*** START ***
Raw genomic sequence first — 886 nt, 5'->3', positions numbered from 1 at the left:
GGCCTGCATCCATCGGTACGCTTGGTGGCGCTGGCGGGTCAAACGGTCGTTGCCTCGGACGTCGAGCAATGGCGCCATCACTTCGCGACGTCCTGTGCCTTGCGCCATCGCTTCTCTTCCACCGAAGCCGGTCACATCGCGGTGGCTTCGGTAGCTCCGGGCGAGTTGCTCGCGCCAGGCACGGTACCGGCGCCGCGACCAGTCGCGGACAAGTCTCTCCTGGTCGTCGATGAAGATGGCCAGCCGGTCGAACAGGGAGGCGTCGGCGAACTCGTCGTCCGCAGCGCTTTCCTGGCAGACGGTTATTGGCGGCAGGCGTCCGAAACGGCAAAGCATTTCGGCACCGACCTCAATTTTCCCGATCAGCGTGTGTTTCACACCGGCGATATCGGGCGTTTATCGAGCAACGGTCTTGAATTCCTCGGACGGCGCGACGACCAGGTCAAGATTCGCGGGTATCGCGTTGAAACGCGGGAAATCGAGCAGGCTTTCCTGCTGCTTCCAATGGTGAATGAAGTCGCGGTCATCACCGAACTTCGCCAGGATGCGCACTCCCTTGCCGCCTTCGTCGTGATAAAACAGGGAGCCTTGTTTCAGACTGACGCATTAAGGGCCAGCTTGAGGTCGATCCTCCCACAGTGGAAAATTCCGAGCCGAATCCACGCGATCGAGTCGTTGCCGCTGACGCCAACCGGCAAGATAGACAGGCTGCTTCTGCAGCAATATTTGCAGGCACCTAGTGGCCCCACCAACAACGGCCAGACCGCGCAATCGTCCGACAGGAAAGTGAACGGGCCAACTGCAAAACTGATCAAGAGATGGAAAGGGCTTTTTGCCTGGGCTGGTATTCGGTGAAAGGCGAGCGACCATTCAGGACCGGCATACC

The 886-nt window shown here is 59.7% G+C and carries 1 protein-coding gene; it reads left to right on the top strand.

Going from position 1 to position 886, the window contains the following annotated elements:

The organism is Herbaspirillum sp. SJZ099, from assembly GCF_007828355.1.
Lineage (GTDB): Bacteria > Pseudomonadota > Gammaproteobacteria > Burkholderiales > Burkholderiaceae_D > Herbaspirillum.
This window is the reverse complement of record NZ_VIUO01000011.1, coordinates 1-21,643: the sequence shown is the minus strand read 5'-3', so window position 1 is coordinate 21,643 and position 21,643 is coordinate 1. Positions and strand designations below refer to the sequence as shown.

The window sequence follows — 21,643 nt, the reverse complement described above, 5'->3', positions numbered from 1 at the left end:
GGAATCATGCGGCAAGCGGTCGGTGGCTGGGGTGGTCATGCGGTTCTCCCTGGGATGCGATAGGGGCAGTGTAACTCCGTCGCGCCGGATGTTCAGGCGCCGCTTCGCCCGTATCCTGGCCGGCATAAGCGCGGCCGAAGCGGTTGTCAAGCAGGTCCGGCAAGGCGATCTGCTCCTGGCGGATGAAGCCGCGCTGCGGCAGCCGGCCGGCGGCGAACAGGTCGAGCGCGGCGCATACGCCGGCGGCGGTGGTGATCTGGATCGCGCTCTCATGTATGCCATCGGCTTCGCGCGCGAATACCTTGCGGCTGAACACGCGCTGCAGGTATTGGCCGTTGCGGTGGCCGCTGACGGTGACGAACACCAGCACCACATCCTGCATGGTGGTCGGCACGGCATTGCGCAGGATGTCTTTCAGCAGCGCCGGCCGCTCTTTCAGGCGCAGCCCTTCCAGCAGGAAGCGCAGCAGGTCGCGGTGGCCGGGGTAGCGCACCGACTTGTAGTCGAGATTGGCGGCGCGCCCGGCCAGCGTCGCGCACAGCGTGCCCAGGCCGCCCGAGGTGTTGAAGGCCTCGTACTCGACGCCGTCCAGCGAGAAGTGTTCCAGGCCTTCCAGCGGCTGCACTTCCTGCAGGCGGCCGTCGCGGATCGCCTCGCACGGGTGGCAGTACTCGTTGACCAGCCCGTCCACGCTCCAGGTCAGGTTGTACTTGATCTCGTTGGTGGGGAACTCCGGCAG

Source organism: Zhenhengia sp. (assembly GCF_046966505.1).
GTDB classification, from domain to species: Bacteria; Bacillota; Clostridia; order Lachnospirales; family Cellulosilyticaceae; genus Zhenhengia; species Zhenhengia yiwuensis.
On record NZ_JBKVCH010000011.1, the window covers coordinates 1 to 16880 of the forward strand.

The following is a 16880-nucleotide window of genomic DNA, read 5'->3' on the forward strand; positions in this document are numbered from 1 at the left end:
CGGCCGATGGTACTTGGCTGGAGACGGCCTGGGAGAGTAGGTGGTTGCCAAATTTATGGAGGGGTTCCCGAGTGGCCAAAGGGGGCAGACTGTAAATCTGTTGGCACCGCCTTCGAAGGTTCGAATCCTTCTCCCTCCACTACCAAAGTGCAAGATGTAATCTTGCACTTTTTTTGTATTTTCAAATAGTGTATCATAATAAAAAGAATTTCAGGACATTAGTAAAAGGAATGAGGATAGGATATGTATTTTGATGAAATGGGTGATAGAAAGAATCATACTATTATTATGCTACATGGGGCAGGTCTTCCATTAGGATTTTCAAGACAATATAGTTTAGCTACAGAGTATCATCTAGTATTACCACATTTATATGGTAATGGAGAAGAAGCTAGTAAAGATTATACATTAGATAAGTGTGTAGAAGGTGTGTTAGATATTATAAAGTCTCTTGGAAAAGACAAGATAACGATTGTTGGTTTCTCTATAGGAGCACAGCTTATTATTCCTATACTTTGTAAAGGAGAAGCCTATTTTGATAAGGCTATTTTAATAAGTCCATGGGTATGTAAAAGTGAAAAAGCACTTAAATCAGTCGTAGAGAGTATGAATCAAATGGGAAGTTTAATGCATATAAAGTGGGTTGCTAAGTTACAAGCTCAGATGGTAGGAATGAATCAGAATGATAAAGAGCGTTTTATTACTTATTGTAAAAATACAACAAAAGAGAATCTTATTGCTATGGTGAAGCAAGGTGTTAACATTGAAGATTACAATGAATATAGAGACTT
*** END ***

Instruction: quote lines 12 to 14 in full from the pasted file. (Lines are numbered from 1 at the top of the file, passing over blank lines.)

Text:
On record NZ_JBKVCH010000011.1, the window covers coordinates 1 to 16880 of the forward strand.

The following is a 16880-nucleotide window of genomic DNA, read 5'->3' on the forward strand; positions in this document are numbered from 1 at the left end:
CGGCCGATGGTACTTGGCTGGAGACGGCCTGGGAGAGTAGGTGGTTGCCAAATTTATGGAGGGGTTCCCGAGTGGCCAAAGGGGGCAGACTGTAAATCTGTTGGCACCGCCTTCGAAGGTTCGAATCCTTCTCCCTCCACTACCAAAGTGCAAGATGTAATCTTGCACTTTTTTTGTATTTTCAAATAGTGTATCATAATAAAAAGAATTTCAGGACATTAGTAAAAGGAATGAGGATAGGATATGTATTTTGATGAAATGGGTGATAGAAAGAATCATACTATTATTATGCTACATGGGGCAGGTCTTCCATTAGGATTTTCAAGACAATATAGTTTAGCTACAGAGTATCATCTAGTATTACCACATTTATATGGTAATGGAGAAGAAGCTAGTAAAGATTATACATTAGATAAGTGTGTAGAAGGTGTGTTAGATATTATAAAGTCTCTTGGAAAAGACAAGATAACGATTGTTGGTTTCTCTATAGGAGCACAGCTTATTATTCCTATACTTTGTAAAGGAGAAGCCTATTTTGATAAGGCTATTTTAATAAGTCCATGGGTATGTAAAAGTGAAAAAGCACTTAAATCAGTCGTAGAGAGTATGAATCAAATGGGAAGTTTAATGCATATAAAGTGGGTTGCTAAGTTACAAGCTCAGATGGTAGGAATGAATCAGAATGATAAAGAGCGTTTTATTACTTATTGTAAAAATACAACAAAAGAGAATCTTATTGCTATGGTGAAGCAAGGTGTTAACATTGAAGATTACAATGAATATAGAGACTT